Nesting seagull delays demolition of former shop units in Lymington Road, Highcliffe
THE demolition of a row of Highcliffe village centre shops has been halted – by a seagull.
The bird was spotted nesting among chimney pots on one of the units at 366-370 Lymington Road which were due to have been knocked down at the start of the month.
They are to be replaced by two commercial units and nine apartments, after BCP Council gave the go-ahead last year to Sabre Commercial Investments Ltd.
Ferndown-based contractor Direct Demolition Ltd was preparing to carry out the work on 3rd May when one of the team spotted the gull.
Director Gary Small told the A&T: “We phoned our client, Glossbrook [Builders Ltd], and between us we didn’t start any work at all, and Glossbrook got in touch with the RSPB.
“At the end of the day, work is work and money is money, but wildlife is wildlife and I wouldn’t like to see anything being harmed unnecessarily.
“I don’t care if it holds the work up.”
News of the postponement was welcomed by local resident Isabel Monday, who had contacted police, BCP Council and the RSPB with her concerns for the nest.
“A very happy ending,” she told the A&T. “I didn’t go up to see as couldn’t bear if [the demolition] had started, and avoided the shops.
“I eventually managed to go up and look on Saturday after asking a friend to drive by, as I needed to know, and saw the nest was still there, and just ugly demolition signs.”
An RSPB spokesperson pointed out that, whatever the species, it is illegal to disturb an active bird’s nest under the Wildlife and Countryside Act 1981.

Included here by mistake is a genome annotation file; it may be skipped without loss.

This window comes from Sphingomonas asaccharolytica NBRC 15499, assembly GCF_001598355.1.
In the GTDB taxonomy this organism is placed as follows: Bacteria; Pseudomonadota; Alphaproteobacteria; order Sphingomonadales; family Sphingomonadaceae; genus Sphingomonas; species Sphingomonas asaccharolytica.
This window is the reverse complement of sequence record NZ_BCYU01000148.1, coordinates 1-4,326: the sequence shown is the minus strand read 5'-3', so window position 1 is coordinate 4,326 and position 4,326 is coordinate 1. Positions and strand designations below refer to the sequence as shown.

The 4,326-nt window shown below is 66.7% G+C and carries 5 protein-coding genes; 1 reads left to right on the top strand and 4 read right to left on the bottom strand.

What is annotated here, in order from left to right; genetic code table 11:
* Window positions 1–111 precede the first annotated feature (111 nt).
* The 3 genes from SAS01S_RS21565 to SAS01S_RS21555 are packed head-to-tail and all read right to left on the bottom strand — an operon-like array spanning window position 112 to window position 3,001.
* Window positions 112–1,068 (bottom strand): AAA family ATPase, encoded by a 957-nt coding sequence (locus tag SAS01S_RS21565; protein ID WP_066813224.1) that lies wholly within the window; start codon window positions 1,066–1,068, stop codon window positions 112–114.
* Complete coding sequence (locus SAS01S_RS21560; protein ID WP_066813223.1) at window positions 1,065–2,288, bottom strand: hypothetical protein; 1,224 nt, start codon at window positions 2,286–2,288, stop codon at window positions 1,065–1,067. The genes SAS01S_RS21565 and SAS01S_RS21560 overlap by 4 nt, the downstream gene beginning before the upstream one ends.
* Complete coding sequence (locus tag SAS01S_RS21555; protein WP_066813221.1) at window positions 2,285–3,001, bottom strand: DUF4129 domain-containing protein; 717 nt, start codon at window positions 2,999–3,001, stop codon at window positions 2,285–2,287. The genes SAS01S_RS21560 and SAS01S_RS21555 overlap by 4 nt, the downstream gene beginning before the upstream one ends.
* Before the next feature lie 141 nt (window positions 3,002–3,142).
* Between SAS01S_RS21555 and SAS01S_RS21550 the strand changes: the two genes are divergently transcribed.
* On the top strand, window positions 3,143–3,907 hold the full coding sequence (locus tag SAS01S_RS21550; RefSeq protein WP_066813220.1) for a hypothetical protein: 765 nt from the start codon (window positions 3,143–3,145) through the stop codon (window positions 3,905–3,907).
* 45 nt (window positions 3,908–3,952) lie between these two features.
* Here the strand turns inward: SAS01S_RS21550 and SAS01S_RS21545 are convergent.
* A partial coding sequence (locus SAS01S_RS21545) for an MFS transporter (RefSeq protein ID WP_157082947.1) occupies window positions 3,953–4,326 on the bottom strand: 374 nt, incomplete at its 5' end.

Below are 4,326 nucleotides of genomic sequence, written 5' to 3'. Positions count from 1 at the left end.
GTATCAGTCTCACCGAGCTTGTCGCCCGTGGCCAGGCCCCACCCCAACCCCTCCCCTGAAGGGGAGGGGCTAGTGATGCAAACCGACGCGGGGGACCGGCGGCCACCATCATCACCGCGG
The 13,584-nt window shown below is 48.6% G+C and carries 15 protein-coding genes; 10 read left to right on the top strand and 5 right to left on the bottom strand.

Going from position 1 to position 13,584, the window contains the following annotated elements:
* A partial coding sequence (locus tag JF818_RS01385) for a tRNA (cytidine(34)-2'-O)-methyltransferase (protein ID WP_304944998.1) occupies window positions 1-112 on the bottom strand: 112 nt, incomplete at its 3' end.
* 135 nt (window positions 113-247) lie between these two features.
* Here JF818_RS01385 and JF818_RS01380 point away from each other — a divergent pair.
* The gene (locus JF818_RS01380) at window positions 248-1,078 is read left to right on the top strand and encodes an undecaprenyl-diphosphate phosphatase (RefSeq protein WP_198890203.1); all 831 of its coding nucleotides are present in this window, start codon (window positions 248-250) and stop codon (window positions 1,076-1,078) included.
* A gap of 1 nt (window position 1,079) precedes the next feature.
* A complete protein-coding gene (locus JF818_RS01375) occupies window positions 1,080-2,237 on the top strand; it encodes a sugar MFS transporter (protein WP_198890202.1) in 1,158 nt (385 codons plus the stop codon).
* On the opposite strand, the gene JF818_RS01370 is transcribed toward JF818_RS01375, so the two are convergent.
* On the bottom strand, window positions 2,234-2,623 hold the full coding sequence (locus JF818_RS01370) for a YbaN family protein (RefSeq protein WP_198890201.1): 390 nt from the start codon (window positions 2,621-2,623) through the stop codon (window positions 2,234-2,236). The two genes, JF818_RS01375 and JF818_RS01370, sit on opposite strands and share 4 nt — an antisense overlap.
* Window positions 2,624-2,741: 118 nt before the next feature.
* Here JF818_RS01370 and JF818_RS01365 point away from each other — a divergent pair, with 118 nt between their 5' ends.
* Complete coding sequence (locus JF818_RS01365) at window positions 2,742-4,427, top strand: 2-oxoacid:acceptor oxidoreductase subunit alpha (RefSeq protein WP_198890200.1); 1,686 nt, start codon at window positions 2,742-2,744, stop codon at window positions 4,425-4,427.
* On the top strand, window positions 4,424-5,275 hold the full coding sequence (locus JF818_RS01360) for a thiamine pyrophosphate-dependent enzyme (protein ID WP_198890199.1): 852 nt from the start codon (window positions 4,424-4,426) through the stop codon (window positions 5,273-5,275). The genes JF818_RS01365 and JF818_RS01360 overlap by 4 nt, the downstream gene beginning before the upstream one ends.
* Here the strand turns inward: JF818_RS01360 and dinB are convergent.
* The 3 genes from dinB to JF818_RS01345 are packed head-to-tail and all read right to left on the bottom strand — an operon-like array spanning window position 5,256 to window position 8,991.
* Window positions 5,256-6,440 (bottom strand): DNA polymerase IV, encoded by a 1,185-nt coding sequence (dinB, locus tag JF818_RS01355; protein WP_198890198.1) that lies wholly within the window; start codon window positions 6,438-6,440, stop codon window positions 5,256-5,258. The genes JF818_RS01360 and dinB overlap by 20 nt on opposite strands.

Nesting season typically runs from March to August, with chicks hatching around May/June. They fledge around August but may continue to make use of the nest for several weeks more.
Mr Small said Glossbrook was taking regular drone footage of the nest to check its progress.
He stressed his company always completes a walk-round of any building before demolishing it to ensure there is no one inside.
“Even a building with no roof can be chosen by squatters as a place to stay the night,” he continued.
“Basically, anything with a heart we protect – anything living.”
He added he was in touch with the occupant of an upstairs flat opposite who had a view of the nest.
The incident comes just weeks after a sparrow’s nest in a temporary support structure delayed the reopening of the C10 Station Road under the A35 following extensive Holmsley Bridge replacement works.
As reported in the A&T, the New Forest route’s three-month closure was due to have been lifted within a week of the main road above which reopened on 11th April.